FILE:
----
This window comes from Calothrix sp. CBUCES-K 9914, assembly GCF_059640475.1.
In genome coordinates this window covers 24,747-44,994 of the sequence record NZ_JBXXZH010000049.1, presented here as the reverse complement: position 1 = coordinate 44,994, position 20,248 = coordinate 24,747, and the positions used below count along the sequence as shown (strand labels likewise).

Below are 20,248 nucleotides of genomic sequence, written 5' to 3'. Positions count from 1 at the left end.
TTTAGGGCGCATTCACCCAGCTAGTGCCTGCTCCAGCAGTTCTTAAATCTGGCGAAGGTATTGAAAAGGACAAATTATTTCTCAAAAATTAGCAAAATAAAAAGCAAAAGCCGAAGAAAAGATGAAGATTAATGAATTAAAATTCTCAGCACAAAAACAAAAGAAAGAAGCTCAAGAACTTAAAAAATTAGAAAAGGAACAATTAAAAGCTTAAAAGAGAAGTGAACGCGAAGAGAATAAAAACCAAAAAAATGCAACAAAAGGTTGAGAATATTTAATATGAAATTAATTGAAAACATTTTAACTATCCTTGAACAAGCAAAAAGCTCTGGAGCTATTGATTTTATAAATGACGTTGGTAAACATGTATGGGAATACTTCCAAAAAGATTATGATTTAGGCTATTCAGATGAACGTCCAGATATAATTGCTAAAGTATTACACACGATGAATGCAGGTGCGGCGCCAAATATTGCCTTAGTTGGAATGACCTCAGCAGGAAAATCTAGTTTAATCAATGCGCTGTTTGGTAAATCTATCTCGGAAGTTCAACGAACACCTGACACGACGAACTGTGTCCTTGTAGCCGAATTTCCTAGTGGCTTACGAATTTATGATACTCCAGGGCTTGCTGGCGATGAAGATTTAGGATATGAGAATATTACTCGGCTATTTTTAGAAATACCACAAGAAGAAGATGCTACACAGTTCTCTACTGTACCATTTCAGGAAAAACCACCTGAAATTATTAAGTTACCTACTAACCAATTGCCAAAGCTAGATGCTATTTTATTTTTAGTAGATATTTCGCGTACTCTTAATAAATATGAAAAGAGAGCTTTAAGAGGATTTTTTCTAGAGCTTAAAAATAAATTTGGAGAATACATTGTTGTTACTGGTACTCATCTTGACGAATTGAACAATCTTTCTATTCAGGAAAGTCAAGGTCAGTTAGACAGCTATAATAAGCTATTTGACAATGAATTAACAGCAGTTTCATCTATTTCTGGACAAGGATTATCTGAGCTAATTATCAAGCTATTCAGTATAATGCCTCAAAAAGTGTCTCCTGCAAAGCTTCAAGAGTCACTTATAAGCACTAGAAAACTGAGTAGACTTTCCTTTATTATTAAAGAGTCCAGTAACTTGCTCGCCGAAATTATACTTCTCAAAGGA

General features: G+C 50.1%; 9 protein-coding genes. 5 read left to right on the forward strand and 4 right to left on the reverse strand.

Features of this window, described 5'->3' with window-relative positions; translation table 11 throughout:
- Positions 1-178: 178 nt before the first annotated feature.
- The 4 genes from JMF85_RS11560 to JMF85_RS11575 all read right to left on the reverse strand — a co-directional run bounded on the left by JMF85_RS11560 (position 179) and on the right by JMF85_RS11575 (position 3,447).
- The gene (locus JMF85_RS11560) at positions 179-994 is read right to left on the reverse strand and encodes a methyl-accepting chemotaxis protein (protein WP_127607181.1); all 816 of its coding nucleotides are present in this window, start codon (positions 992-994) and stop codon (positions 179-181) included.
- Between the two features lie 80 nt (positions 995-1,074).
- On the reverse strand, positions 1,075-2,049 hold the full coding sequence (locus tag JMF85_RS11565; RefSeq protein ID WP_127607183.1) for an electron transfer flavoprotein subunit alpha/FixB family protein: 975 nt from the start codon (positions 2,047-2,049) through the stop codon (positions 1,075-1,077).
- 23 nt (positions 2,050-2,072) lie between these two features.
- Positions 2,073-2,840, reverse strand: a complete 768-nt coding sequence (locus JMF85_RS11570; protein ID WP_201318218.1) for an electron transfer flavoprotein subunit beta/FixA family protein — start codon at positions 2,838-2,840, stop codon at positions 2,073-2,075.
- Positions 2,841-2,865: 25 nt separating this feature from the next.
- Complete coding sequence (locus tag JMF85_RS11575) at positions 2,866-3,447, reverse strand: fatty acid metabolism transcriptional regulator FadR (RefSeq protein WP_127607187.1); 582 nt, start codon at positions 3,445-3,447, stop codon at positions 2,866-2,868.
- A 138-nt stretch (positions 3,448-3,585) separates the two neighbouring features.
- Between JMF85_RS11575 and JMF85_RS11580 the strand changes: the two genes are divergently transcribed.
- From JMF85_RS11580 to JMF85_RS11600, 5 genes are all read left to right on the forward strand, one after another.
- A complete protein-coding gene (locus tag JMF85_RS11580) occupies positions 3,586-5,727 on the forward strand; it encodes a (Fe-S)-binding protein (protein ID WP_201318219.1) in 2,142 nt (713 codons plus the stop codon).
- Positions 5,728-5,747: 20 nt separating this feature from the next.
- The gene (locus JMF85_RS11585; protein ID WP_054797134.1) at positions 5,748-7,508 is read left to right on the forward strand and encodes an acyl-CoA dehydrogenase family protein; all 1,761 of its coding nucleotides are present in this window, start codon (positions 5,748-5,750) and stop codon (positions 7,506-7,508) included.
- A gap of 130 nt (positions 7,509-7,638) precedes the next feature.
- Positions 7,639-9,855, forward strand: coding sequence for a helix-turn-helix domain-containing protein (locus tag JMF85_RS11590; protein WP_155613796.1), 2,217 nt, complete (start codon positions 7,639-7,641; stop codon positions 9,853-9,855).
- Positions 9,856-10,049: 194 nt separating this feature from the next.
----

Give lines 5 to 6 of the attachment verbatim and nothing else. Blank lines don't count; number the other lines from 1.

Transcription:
General features: G+C 50.1%; 9 protein-coding genes. 5 read left to right on the forward strand and 4 right to left on the reverse strand.

Features of this window, described 5'->3' with window-relative positions; translation table 11 throughout: